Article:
In Geneva, since the beginning of pre-service secondary teacher training at university, two different types of students in teacher preparation coexist: some of them have got part-time classes, others have no teaching assignment. In an introduction to the teaching profession, students from different disciplines of the two types take a course on the same sources of professional knowledge. By analyzing the representations of the teaching profession, we find that the process of construction of their professional identity varies according to whether (...)
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  47.  8
    Patrick Stokes (2016). The Problem of Spontaneous Goodness: From Kierkegaard to Løgstrup. Continental Philosophy Review 49 (2):139-159.
    Historically, Western philosophy has struggled to accommodate, or has simply denied, the moral value of spontaneous, non-reflective action. One important exception is in the work of K.E. Løgstrup, whose phenomenological ethics involves a claim that the ‘ethical demand’ of care for the other can only be realized through spontaneous assent to ‘sovereign expressions of life’ such as trust and mercy. Løgstrup attacks Kierkegaard for devaluing spontaneous moral action, but as I argue, Kierkegaard too offers an implicit view of spontaneous moral (...)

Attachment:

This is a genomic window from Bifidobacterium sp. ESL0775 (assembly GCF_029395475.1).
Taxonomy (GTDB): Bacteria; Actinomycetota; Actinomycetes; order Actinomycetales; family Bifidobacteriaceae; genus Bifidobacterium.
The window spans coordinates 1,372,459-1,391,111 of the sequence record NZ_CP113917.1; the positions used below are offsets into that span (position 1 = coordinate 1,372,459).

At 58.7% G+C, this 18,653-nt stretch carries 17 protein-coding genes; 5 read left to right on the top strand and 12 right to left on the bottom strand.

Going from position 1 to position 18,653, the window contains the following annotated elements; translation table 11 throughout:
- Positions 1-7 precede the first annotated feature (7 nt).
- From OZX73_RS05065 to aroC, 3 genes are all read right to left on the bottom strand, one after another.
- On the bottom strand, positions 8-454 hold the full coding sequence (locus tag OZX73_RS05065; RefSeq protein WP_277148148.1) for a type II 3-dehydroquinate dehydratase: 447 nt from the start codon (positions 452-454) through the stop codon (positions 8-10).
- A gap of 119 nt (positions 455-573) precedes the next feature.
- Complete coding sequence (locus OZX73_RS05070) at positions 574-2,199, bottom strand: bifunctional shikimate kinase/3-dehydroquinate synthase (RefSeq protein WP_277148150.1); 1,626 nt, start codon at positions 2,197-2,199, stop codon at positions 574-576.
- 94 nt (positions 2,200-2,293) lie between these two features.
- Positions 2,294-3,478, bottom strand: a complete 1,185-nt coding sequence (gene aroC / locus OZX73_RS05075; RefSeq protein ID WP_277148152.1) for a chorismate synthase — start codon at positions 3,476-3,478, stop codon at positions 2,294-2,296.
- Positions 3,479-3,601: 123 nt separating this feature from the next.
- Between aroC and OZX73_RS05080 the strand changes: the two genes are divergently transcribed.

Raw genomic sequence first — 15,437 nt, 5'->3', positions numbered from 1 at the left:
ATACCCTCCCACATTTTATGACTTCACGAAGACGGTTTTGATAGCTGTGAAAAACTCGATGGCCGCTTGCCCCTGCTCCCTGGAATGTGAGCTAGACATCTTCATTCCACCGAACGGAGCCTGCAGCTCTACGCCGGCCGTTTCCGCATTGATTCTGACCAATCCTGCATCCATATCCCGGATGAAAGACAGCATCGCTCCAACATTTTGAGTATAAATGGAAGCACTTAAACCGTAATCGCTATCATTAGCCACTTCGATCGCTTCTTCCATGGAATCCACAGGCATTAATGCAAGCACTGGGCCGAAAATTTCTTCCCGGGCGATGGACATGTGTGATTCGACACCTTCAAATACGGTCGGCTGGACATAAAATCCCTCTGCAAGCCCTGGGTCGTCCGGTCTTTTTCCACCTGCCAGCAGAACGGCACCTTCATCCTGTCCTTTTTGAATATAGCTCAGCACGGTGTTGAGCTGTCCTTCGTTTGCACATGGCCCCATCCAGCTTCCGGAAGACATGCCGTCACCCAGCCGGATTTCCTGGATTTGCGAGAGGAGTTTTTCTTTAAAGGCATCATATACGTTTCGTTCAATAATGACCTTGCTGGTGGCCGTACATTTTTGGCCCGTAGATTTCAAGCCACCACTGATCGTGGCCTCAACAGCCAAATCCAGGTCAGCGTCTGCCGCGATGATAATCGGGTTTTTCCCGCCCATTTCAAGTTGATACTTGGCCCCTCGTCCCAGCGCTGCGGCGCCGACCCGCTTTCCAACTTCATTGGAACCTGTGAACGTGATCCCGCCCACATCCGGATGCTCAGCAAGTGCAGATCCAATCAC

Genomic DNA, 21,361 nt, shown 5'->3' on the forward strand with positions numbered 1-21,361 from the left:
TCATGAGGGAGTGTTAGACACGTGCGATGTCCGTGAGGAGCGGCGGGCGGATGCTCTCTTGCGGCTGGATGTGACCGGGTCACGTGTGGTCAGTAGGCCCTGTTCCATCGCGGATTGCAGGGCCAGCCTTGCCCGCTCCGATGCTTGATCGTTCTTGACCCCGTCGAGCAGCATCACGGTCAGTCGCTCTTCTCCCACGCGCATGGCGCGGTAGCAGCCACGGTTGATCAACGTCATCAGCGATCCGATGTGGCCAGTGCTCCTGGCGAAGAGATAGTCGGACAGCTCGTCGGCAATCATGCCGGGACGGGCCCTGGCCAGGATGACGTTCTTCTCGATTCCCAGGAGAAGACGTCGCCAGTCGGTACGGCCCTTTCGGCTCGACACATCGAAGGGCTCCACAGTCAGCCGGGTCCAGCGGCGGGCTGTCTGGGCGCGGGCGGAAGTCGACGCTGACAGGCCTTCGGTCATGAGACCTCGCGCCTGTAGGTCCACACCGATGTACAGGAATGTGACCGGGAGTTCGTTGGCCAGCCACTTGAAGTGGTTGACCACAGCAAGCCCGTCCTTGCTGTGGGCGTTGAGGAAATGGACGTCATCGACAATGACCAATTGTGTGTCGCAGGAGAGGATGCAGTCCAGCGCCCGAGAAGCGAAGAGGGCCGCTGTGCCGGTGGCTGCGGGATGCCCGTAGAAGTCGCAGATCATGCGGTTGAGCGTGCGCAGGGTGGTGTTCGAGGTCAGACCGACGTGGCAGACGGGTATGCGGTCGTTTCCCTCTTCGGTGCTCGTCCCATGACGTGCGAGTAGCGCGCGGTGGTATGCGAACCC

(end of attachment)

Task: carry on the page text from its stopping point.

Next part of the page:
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  48. Maria Kronfeldner (2009). If There is Nothing Beyond the Organic...: Heredity and Culture at the Boundaries of Anthropology in the Work of Alfred L. Kroeber. [REVIEW] NTM - Journal of the History of Science, Technology and Medicine 17 (2):107-134.